• Represented a wireless provider on issues of handset unlockability and unlimited data plans, negotiating a resolution that avoided an NAL and did not require a fine or admission of liability.
  • Successfully represented online payment service that had revised its user agreement to include terms the Enforcement Bureau viewed as violations of the Telephone Consumer Protection Act (TCPA). Shortly after receipt of a letter from the FCC expressing “serious concerns,” the firm helped the client conduct an internal review of its marketing operations, suggested modifications to the user agreement to address the FCC’s concerns, and persuaded the Enforcement Bureau not to issue a Letter of Inquiry. 

Beyond the FCC, Wiley can handle investigations and enforcement actions by any of the following:

  • Federal Trade Commission (FTC): Our FTC Regulation Practice has represented a number of companies in investigations of alleged unfair and deceptive trade practices and TCPA violations. In one recent matter, we negotiated a favorable settlement for a wireless provider alleged to have misled consumers regarding “unlimited data,” avoiding litigation and resolving parallel class action allegations. Please visit our FTC Regulation Practice page to learn more.
  • U.S. Department of Justice (DOJ): With a team of former prosecutors, our White Collar Defense and Government Investigations Practice handles the full range of civil and criminal investigations, including matters involving the False Claims Act (FCA) and Foreign Corrupt Practices Act. In FCA investigations, we have convinced the DOJ to decline to intervene and persuaded qui tam relators to drop cases without a settlement. When one high-stakes FCA case proceeded to court, we won a motion to transfer to the client’s home jurisdiction and multiple sanctions awards for discovery violations by the DOJ, ultimately forcing the government to settle its case for about 2% of its original claim. Please visit our White Collar Defense and Government Investigations Practice page to learn more.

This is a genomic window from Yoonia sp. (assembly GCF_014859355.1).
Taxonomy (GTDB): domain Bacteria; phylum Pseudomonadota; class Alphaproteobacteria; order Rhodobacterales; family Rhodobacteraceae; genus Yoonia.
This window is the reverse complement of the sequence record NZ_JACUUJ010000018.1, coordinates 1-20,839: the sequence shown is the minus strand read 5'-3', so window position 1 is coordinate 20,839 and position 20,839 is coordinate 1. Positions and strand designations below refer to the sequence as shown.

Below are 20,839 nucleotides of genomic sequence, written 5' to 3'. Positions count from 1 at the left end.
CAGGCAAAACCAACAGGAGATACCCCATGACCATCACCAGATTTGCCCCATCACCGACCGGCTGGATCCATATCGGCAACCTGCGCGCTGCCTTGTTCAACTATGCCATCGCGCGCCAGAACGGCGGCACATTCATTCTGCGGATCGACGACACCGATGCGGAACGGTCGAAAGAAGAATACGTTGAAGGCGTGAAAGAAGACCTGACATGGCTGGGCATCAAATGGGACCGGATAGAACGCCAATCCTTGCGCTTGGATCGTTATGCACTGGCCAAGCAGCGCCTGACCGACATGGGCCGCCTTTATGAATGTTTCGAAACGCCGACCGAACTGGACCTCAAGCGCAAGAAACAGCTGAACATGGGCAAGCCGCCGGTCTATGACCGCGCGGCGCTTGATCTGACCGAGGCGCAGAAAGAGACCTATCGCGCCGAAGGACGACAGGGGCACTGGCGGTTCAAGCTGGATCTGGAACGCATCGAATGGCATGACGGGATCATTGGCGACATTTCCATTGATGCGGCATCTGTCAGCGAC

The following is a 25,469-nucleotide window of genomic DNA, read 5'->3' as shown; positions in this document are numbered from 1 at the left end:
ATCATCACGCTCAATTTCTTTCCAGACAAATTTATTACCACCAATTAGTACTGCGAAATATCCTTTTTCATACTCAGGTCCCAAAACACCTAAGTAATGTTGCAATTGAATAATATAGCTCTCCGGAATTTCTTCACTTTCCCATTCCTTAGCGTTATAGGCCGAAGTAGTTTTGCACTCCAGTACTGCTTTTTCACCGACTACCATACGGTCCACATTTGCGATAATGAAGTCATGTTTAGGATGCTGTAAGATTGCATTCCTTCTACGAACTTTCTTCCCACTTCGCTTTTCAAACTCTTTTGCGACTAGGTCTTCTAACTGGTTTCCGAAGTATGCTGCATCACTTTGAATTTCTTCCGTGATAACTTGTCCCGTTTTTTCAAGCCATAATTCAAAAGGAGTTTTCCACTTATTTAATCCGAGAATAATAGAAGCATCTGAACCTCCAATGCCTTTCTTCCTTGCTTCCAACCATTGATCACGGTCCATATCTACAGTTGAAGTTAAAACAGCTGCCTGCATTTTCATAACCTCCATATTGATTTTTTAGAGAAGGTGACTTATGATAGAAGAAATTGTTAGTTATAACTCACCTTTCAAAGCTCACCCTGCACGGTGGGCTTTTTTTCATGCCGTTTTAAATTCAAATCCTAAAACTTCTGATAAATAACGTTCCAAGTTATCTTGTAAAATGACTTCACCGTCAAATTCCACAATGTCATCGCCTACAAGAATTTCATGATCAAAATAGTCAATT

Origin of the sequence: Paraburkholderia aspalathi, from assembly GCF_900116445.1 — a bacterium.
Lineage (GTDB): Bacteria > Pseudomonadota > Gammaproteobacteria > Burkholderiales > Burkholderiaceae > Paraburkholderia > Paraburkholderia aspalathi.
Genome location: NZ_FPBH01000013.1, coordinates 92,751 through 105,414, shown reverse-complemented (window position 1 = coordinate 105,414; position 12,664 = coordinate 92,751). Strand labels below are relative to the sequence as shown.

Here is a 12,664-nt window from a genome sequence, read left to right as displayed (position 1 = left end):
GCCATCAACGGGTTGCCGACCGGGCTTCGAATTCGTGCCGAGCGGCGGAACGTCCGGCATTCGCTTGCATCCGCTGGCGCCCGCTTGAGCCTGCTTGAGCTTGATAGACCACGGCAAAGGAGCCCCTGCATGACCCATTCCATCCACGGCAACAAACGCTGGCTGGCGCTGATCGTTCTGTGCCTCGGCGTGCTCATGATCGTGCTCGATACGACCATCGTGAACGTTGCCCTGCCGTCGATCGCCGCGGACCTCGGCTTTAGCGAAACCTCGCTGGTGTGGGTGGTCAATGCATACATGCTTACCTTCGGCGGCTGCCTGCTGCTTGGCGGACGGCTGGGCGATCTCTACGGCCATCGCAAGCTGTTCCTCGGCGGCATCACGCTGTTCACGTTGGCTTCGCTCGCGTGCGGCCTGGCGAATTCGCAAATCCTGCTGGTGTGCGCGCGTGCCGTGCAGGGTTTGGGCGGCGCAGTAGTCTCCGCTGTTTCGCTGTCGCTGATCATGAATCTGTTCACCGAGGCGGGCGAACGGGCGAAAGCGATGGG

• National security agencies: We have regularly assisted clients in responding to inquiries and investigations related to national security issues arising under, for example, Network Security Agreements and Team Telecom reviews. We also have helped companies handle reviews and investigations related to facility security clearances. Please visit our CFIUS and National Security Practice page to learn more.
  • Congress: Our lawyers have worked for some of the principal investigatory committees of the House and Senate, and have handled a number of high-profile congressional investigations. We regularly help clients interact with Congress as they manage parallel investigations by regulatory agencies. In one recent matter, we represented the lead software developer in an investigation of the failures of healthcare.gov. We worked with Committee staff to minimize the number of testimony obligations, reduced the scope of document requests, and ultimately turned the attention of the Committee away from the client and onto the government agency managing the contract. Please visit our Congressional Investigations and Oversight Practice page to learn more.
  • U.S. Environmental Protection Agency (EPA): We have helped companies address EPA and Federal Aviation Administration (FAA) oversight of handling and transportation of regulated and hazardous materials, including batteries. Please visit our Environment & Safety Practice page to learn more.

Contact Us

Mark B. Sweet
202.719.4649 | msweet@wiley.law 

Joshua S. Turner
202.719.4807 | jturner@wiley.law  

Eve Klindera Reed
202.719.7404 | ereed@wiley.law